Maestro Riccardo Muti | Credit: Todd Rosenberg Photography

If last year’s grand global orchestra concert in town arrived with the flourish that follows the Sir Simon Rattle-led London Symphony Orchestra, last spring, this year’s symphonic concert coup finds us, to quote Led Zeppelin, going back to Chicago, and vice versa. On January 25, the Chicago Symphony Orchestra (CSO), widely considered one of the nation’s — and the world’s — finest orchestras, pays a return visit to the Granada Theatre, where it played in 2017, courtesy of CAMA’s venerable “International Series.” It’s no hyperbole to call the evening a proverbial orchestral “event of the season.”

Adding significance to the innately ceremonial grandeur is the fact that famed conductor Riccardo Muti, 81, is stepping down this season from the music director post he’s held since 2010. On the touring program, CSO does a double-shot of Beethoven — refreshingly, the lesser-played Eighth Symphony and the “Coriolan Overture” — along with Russian composer Anatoly Lyadov’s 1909 work “The Enchanted Lake,” and the pictorial splendor of Modest Mussorgsky’s beloved Pictures at an Exhibition, orchestrally “colorized” by Ravel.

In an interview with Muti, before his last show in town, he told me about the origins of the CSO pact, at a time when he had intended to go freelance. “When I came to Chicago,” he said, “after 38 years of absence, it was a completely different orchestra, even if there were still four or five musicians who were in the orchestra in 1973, when I conducted it.

“We made a tour in Europe, and the relationship was immediately very good, very fresh, very honest. I admired the orchestra very much, and they did, too. In fact, after the tour, I received more than 60 individual letters from musicians. They were not just ‘thank you, maestro,’ but real letters, to thank me for the beautiful tour and hoping to go on, etc. So, when I went back to Chicago for another concert, they asked me officially if I was interested in becoming their music director.

“It was strange, because a few months before, I had said no to the New York Philharmonic. Somebody thought that the choice was a choice based on quality. But that would have been too vulgar for me, to say I prefer this orchestra or that orchestra. Certainly, I love the New York Philharmonic. But I have to admit that, for me — and for many critics and music lovers in the world — Chicago Symphony is considered the best American orchestra, and one of three greatest orchestras in the world — the Chicago Symphony, the Vienna Philharmonic, and the Berlin Philharmonic.”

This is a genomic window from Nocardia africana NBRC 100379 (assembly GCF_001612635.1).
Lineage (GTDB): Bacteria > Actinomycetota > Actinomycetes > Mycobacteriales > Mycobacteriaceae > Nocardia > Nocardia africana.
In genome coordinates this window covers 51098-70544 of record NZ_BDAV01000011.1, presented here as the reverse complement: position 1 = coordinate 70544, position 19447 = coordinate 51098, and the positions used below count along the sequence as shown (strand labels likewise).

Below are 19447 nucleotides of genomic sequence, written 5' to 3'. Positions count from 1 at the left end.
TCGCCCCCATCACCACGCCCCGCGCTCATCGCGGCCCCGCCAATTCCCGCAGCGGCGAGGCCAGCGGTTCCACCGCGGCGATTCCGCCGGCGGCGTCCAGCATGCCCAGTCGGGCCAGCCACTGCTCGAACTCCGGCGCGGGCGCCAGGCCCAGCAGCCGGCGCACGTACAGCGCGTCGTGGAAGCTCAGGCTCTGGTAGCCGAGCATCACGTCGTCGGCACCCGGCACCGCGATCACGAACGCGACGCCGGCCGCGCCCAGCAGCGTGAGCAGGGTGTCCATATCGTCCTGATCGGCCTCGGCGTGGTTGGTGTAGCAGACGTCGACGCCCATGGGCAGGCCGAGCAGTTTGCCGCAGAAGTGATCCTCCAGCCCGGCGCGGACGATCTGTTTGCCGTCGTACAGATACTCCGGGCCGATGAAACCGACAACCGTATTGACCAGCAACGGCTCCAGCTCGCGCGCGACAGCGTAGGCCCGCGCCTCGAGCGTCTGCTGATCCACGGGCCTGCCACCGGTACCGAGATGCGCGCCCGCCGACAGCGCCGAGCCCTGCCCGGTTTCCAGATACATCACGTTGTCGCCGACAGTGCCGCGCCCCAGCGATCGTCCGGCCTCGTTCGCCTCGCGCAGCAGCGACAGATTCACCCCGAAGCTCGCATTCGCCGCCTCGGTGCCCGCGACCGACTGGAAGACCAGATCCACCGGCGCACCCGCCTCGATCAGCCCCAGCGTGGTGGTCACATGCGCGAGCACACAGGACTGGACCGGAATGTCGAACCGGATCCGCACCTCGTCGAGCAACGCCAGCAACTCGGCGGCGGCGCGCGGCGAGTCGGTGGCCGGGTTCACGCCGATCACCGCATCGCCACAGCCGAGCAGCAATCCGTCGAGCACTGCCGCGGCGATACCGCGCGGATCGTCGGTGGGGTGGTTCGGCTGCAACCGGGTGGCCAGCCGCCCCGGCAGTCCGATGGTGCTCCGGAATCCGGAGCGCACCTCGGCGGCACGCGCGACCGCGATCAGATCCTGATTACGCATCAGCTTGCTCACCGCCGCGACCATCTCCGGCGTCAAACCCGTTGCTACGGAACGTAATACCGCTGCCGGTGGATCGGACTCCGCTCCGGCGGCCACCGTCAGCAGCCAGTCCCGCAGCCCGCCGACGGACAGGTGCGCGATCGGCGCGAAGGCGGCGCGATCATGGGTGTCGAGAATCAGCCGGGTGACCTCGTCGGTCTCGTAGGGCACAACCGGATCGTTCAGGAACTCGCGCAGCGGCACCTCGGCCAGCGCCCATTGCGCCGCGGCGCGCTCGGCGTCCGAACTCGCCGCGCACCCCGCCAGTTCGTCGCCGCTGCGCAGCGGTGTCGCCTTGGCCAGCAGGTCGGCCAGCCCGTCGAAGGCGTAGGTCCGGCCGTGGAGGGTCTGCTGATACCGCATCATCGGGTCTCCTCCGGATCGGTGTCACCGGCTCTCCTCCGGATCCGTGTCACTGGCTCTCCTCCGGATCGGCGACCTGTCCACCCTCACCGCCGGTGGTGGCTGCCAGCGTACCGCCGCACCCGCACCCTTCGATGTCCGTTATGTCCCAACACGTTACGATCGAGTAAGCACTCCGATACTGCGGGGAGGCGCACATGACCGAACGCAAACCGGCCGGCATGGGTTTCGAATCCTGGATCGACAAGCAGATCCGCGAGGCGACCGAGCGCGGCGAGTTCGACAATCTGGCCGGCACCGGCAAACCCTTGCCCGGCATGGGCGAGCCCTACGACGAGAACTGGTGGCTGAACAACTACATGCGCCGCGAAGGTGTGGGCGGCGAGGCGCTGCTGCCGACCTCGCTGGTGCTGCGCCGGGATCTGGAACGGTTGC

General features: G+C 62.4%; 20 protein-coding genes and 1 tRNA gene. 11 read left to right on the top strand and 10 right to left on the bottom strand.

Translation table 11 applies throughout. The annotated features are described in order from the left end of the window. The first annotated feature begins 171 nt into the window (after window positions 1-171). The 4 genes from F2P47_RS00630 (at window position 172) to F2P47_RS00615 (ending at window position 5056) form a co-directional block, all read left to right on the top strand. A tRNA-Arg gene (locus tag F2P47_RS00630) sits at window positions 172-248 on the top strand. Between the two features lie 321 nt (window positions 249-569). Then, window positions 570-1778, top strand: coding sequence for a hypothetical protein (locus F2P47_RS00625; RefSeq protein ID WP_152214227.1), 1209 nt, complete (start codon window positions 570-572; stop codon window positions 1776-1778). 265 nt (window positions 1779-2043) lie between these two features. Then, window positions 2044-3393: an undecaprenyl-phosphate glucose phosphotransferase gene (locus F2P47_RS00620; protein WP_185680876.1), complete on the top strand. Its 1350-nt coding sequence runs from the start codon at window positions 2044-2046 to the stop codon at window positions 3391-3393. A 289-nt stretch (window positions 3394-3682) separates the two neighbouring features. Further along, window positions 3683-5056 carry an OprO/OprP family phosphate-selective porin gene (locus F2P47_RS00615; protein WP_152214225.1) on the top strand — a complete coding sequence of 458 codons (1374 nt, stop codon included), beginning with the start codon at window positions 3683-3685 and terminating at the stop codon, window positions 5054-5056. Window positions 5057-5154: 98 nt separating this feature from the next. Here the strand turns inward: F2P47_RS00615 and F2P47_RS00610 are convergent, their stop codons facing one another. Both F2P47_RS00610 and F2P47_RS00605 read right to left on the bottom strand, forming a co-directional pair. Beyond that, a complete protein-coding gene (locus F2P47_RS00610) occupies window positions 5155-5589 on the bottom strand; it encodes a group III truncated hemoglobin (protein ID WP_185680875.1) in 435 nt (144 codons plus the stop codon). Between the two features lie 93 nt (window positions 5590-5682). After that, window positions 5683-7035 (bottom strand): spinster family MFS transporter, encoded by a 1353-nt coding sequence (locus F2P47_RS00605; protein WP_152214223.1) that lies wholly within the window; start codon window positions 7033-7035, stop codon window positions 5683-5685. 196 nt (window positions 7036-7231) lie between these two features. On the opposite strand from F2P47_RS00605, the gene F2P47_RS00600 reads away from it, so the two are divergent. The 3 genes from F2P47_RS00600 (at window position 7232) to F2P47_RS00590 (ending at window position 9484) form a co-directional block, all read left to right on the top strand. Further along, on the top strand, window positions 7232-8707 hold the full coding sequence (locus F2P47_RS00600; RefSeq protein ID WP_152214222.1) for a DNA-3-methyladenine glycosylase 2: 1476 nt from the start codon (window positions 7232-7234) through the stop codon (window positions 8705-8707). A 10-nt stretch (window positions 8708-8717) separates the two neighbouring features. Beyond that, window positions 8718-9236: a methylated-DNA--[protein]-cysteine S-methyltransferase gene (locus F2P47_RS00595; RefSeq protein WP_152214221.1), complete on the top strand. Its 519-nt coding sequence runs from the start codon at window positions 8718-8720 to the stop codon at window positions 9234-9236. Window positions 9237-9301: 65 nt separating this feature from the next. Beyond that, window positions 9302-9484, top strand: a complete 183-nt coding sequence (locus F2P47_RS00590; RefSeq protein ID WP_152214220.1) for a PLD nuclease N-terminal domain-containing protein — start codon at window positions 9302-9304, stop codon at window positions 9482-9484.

The Italian-born Muti, whose many associations include a decades-long link to the Vienna Philharmonic, has been an itinerant artist, by nature. He has also crossed borders between supposedly frictional factions and nations, such as when he concertized in Iran with Italian musicians, soon after conducting the Israeli Philharmonic. “If you are in Israel,” he noted, “you cannot go to Iran, but I was in Iran. You cannot work with Iranian refugees who live in New York and cannot go back to Iran. But everything is possible in the name of music.

“This is what the governments around the world still don’t understand completely, that music and culture is one of the most important weapons that the western world — including the United States — has, and should be promoted around the world, just to underline that the United States is not only what many people perceive, as a nation of power. It is also a nation of great culture and great possibilities — democratic possibilities.”

Needless to say, what happens in Chicago, symphonically speaking, doesn’t stay in Chicago.

CAMA Presents Chicago Symphony Orchestra on Wednesday, January 25 at 7:30 p.m. at the Granada ( 


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